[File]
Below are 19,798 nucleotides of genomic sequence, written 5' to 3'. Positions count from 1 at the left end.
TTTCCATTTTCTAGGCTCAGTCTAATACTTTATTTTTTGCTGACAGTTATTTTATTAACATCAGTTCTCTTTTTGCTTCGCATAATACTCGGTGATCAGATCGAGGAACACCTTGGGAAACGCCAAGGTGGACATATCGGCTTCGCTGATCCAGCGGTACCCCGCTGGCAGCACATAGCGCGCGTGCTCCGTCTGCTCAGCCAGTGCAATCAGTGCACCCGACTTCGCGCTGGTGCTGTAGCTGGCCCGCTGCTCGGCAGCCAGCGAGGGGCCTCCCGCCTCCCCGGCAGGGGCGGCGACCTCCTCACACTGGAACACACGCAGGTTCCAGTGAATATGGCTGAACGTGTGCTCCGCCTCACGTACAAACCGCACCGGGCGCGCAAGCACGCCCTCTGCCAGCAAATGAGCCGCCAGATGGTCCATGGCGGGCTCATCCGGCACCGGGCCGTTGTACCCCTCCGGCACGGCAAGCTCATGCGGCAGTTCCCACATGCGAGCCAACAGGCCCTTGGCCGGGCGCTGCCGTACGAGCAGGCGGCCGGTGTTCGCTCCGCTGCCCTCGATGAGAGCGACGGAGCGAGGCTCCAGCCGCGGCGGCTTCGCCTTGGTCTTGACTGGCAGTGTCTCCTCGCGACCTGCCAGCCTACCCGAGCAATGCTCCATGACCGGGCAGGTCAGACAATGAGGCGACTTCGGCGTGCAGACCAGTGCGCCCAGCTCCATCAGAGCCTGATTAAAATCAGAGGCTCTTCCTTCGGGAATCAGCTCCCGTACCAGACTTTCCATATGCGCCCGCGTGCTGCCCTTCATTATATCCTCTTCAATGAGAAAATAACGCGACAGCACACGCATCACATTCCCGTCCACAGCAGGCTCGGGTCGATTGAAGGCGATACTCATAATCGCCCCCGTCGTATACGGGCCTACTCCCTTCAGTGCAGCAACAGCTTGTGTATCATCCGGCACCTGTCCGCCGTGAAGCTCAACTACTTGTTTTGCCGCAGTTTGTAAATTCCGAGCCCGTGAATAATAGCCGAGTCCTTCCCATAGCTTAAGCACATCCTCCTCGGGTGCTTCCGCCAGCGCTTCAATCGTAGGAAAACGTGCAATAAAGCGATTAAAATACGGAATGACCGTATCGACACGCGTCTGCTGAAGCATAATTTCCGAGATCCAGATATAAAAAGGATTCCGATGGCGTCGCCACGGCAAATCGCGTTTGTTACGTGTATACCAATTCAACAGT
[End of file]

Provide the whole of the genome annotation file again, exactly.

Below are 19,798 nucleotides of genomic sequence, written 5' to 3'. Positions count from 1 at the left end.
TTTCCATTTTCTAGGCTCAGTCTAATACTTTATTTTTTGCTGACAGTTATTTTATTAACATCAGTTCTCTTTTTGCTTCGCATAATACTCGGTGATCAGATCGAGGAACACCTTGGGAAACGCCAAGGTGGACATATCGGCTTCGCTGATCCAGCGGTACCCCGCTGGCAGCACATAGCGCGCGTGCTCCGTCTGCTCAGCCAGTGCAATCAGTGCACCCGACTTCGCGCTGGTGCTGTAGCTGGCCCGCTGCTCGGCAGCCAGCGAGGGGCCTCCCGCCTCCCCGGCAGGGGCGGCGACCTCCTCACACTGGAACACACGCAGGTTCCAGTGAATATGGCTGAACGTGTGCTCCGCCTCACGTACAAACCGCACCGGGCGCGCAAGCACGCCCTCTGCCAGCAAATGAGCCGCCAGATGGTCCATGGCGGGCTCATCCGGCACCGGGCCGTTGTACCCCTCCGGCACGGCAAGCTCATGCGGCAGTTCCCACATGCGAGCCAACAGGCCCTTGGCCGGGCGCTGCCGTACGAGCAGGCGGCCGGTGTTCGCTCCGCTGCCCTCGATGAGAGCGACGGAGCGAGGCTCCAGCCGCGGCGGCTTCGCCTTGGTCTTGACTGGCAGTGTCTCCTCGCGACCTGCCAGCCTACCCGAGCAATGCTCCATGACCGGGCAGGTCAGACAATGAGGCGACTTCGGCGTGCAGACCAGTGCGCCCAGCTCCATCAGAGCCTGATTAAAATCAGAGGCTCTTCCTTCGGGAATCAGCTCCCGTACCAGACTTTCCATATGCGCCCGCGTGCTGCCCTTCATTATATCCTCTTCAATGAGAAAATAACGCGACAGCACACGCATCACATTCCCGTCCACAGCAGGCTCGGGTCGATTGAAGGCGATACTCATAATCGCCCCCGTCGTATACGGGCCTACTCCCTTCAGTGCAGCAACAGCTTGTGTATCATCCGGCACCTGTCCGCCGTGAAGCTCAACTACTTGTTTTGCCGCAGTTTGTAAATTCCGAGCCCGTGAATAATAGCCGAGTCCTTCCCATAGCTTAAGCACATCCTCCTCGGGTGCTTCCGCCAGCGCTTCAATCGTAGGAAAACGTGCAATAAAGCGATTAAAATACGGAATGACCGTATCGACACGCGTCTGCTGAAGCATAATTTCCGAGATCCAGATATAAAAAGGATTCCGATGGCGTCGCCACGGCAAATCGCGTTTGTTACGTGTATACCAATTCAACAGT